2019年加拿大住家护理试点移民项目 Canada caregivers immigration pilot programs - Home Child Care Provider Pilot and the Home Support Worker Pilot

#1

2019年加拿大住家护理项目新政 - 飞出国

飞出国: 适合女性的住家护理现在有了获得加拿大永久居民的新途径 Caregivers will now have access to new pathways to permanent residence。针对下列职业:

  • 家庭儿童护理提供者 Home child care providers (NOC 4411)
  • 家庭支助工,管家和相关职业 Home support workers, housekeepers(NOC 4412)

2019年2月23日,加拿大移民部长艾哈迈德·胡森宣布了针对住家护理人员的移民签证政策。飞出国总结如下:

  • 2019年3月4日到2019年6月4日开放住家护理临时过渡类别(Interim Pathway for Caregivers),为2014年住家护理项目变政后无法申请的住家护理人员提供移民途径
  • 2019年年底实施两项新的护理人员项目,每个的配额是2750,共5500,新试点项目可以携带配偶和子女
    • 家庭幼儿服务提供者试点(Home Child Care Provider Pilot,或叫家庭儿童保育提供者计划)
    • 家庭支持工作者试点计划(Home Support Worker Pilot)

新项目将先审核申请人的资格,能满足新设定的移民要求后再审批工签,在加拿大工作满2年后再申请移民,

Canada caregivers immigration pilot programs 具体细节 2019 年年底发布。届时,之前的住家护理项目试点结束,同时由于之前的住家护理项目 LCP (Live-in Caregiver Program)早已关闭新申请,当前也已经基本处理完积压,可以轻装上阵了。新的护理人员试点项目期限是5年,这样保证申请人可以保证最早那批申请人可以拿到移民签证(工作2年递交移民申请然后再等2年左右,一般从拿到工签到获得绿卡需要4年)。

加拿大护理人员移民试点项目的核心还是工签转移民(类似雇主担保),只是针对的人群是有儿童护理或住家保姆经验的人群,雇主是家庭而不是企业。

给人当佣人的感受不太好,这个项目最适合的是菲佣群体,比起留学移民,当佣人期间有工资是个优势,其次是移民确定性较高(只要不被雇主炒鱿鱼后找不到新雇主),但不会有留学移民舒服和自由。

比起常规雇主担保,护理人员因为是有需要的家庭给儿童或病人招募的,因此对合格雇主(招用住家护理家庭)的审核也是这个项目的重点,包括雇主的经济实力,住房,是否有需要照看的儿童或病人,怎样帮助雇主招聘到合适的护理人员等。

中国申请人有多少机会申请加拿大住家护理项目 - 飞出国

首先,对境外申请人,白领不太适合住家护理,其次,以劳务输出为主群体可能无法满足学历,语言,和专业技能要求,因此做过幼师,做过护士的专科或技校以上学历并有一定英语基础的申请人更合适。

再次,因为中国家庭或希望学习中文的西人家庭也自然有很多看护中国老人或看护儿童的需求,而人已经在加拿大的群体更可以近水楼台,因此,之前学护理或幼教相关专业且这几年毕业的也有希望按这个项目申请(如果可以放下身段做阿姨的话)。

对于新近的留学生选择方便做阿姨的专业留学是否可以呢,也可以的,护工这个职业永远是需要的。而具体问到住家护理工资多少可以参考下面 neuvoo 的平均统计。

Live in caregiver salaries per region salarie
Newfoundland $27,300
Alberta $26,520
Ontario $25,350
Northwest Territories $24,375
Saskatchewan $24,375
Nova Scotia $24,375
Yukon $23,400
Manitoba $23,400
British Columbia $23,400
New Brunswick $23,400
Quebec $22,149
Nunavut N/A
Prince Edward Island N/A

https://www.jobbank.gc.ca/jobsearch/jobsearch?pcd=ON&jkw=live+caregiver&wid=pv&sort=M


加拿大2019年启动二个新的5年护理员移民试点计划 - 飞出国加拿大移民

来自:加拿大移民,难民和公民部新闻发布

2月23日,2019年 - 多伦多,安省 ON 住家护理很快将获得2个新的5年护理员移民试点,这将取代即将到期和无效的试点项目。新的试点将允许护理人员与他们的家人一起来到加拿大,并提供永久居住的途径。

移民,难民和公民部长艾哈迈德·胡森今天宣布(2月23日),护理者很快就会有更大的灵活性来迅速转换工作岗位,限制家人陪同看护人到加拿大的障碍将被取消。

根据新的住家护理试点项目,申请人开始在加拿大工作之前将被评估为永久居住标准。一旦看护人(caregiver)获得工作许可并在加拿大工作并积累2年的工作经验,就可以直接申请成为永久居民。

这些试点项目将取代“儿童护理及病人护理试点”(Caring for Children and Caring for People with High Medical Needs pilots),包括:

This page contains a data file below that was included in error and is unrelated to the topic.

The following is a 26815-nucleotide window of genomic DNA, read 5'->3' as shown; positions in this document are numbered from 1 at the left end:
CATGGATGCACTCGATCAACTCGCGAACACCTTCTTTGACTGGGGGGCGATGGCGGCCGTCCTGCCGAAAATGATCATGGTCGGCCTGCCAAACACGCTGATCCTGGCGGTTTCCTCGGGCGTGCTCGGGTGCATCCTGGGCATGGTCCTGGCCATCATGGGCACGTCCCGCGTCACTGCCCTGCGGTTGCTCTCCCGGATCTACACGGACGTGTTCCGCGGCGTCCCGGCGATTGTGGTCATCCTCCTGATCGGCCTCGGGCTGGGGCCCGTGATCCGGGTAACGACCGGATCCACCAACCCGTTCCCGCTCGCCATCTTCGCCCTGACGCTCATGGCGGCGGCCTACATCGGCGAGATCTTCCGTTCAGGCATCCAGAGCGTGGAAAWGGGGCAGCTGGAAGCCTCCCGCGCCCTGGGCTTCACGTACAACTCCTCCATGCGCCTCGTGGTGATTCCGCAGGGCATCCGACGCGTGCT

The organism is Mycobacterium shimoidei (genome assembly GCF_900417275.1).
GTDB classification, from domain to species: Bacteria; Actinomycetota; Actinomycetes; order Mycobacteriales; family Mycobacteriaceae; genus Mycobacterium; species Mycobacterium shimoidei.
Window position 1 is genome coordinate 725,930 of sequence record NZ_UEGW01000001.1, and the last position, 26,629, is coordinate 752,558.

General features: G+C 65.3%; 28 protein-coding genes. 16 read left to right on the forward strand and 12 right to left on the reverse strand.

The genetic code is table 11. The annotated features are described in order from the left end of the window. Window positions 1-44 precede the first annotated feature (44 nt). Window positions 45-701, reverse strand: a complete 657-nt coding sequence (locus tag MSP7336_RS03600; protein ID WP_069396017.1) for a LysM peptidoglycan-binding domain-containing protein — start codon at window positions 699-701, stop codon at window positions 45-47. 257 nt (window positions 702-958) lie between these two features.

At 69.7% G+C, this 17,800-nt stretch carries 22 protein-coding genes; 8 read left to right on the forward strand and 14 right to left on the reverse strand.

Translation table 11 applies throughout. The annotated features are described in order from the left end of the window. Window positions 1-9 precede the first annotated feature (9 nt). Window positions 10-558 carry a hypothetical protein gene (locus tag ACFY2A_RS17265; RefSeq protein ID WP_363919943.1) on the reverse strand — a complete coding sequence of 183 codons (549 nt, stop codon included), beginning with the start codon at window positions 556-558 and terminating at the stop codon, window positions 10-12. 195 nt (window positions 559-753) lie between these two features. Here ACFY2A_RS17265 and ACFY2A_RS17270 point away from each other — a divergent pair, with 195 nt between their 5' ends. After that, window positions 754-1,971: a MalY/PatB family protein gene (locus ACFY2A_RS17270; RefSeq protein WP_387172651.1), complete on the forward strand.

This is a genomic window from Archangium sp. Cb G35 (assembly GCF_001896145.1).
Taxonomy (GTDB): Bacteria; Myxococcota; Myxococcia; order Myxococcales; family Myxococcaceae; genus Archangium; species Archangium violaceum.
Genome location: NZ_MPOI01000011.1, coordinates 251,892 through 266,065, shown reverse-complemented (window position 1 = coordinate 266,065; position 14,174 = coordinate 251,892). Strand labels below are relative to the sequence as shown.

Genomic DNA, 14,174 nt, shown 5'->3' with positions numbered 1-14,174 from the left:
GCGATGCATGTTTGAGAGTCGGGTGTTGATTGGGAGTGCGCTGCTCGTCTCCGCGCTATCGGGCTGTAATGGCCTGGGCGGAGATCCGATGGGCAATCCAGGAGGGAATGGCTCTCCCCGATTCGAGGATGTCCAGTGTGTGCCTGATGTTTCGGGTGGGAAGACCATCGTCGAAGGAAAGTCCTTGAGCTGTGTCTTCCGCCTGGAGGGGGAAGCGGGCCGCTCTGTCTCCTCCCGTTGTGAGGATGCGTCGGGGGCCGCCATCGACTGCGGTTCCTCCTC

• 照顾者的职业特定工作许可,提供在必要时快速换工作的能力。
  • 为配偶/同居伴侣提供公开工作许可证,为受抚养子女提供学习许可,让照顾者的家人陪同他们到加拿大。

此外,部长还启动了护理人员临时过渡类别(Interim Pathway for Caregivers),该途径有期限是2019年3月4日到2019年6月4日。

该临时计划是在直接听取2014年做出的改变尚未得到充分理解当时政策的护理人员和有关方面的意见后启动的,那时许多照顾者开始为加拿大的家庭工作,后来才发现他们根据现有计划无法获得永久居留资格。

为了解决这个问题,护理人员临时衔接途径将为这些护理人员提供永久留在加拿大的机会。与目前的试点计划相比,临时计划将有一个修改后的标准,为善意的加入加拿大并为加拿大人提供护理的护理人员提供永久居住的途径,而没有明确的永久居住途径。

加拿大政府继续致力于家庭团聚,并消除所有移民流的积压。 2017年,政府承诺消除80%的护理人员积压,并将处理时间从60多个月的高峰期缩短。迄今为止,政府减少了94%的积压,并将处理时间缩短至12个月。

数据 Quotes - 飞出国2019

“护理人员为需要它的加拿大家庭提供照顾,加拿大是时候照顾他们了。我们为他们提供了将家人带到这里并获得永久居留权的机会,以表明我们的承诺。“

  • 移民,难民和公民事务部长Ahmed Hussen阁下

要闻速览 Quick facts - 飞出国2019

  • 2017年10月,在住家照顾者计划(LCP)的积压案件中,约有9,000个案件,24,000名护理者及其家人。今天,现在只有495个案件需要处理,共有2,655人,减少了94%。
  • 来自那些被批准进入LCP的人的新申请的处理时间是12个月,而不是之前60个月的高峰期。
  • 根据“关爱儿童及关怀高医疗需要人士”的申请,将在6个月或更短时间内继续处理。
  • 家庭幼儿服务提供者试点和家庭支持工作者试点计划(Home Child Care Provider Pilot and the Home Support Worker Pilot)将于今年晚些时候推出,每年最多有2,750名主要申请人,每年共有5,500名主要申请人。配偶/同居伴侣和受抚养子女不会计入限额。

Launching 2 new 5-year caregiver immigration pilot programs

February 23, 2019—Toronto, ON– Caregivers will soon have access to 2 new 5-year caregiver immigration pilots that will replace expiring and ineffective pilot programs. The new pilots will allow caregivers to come to Canada together with their family and provide a pathway to permanent residence.

Caregivers will also soon have greater flexibility to change jobs quickly, and barriers that prevent family members from accompanying caregivers to Canada will be removed, Immigration, Refugees and Citizenship Minister Ahmed Hussen announced today.

Under the new pilots, applicants will be assessed for permanent residence criteria before they begin working in Canada. Once the caregiver has their work permit and 2 years of work experience, they will have access to a direct pathway to become a permanent resident.

These pilot programs will replace the Caring for Children and Caring for People with High Medical Needs pilots and include:

  • Occupation-specific work permits for caregivers, providing the ability to change jobs quickly when necessary.
  • Open work permits for spouses/common-law partners and study permits for dependent children, to allow the caregiver’s family to accompany them to Canada.

In addition, the Minister also launched the Interim Pathway for Caregivers, which will be open from March 4, 2019, until June 4, 2019.

This interim program is being launched after hearing directly from caregivers and interested parties that the previous changes made in 2014 were not well understood. Many caregivers began working for families in Canada, only to find out later that they were not going to qualify for permanent residence under an existing program.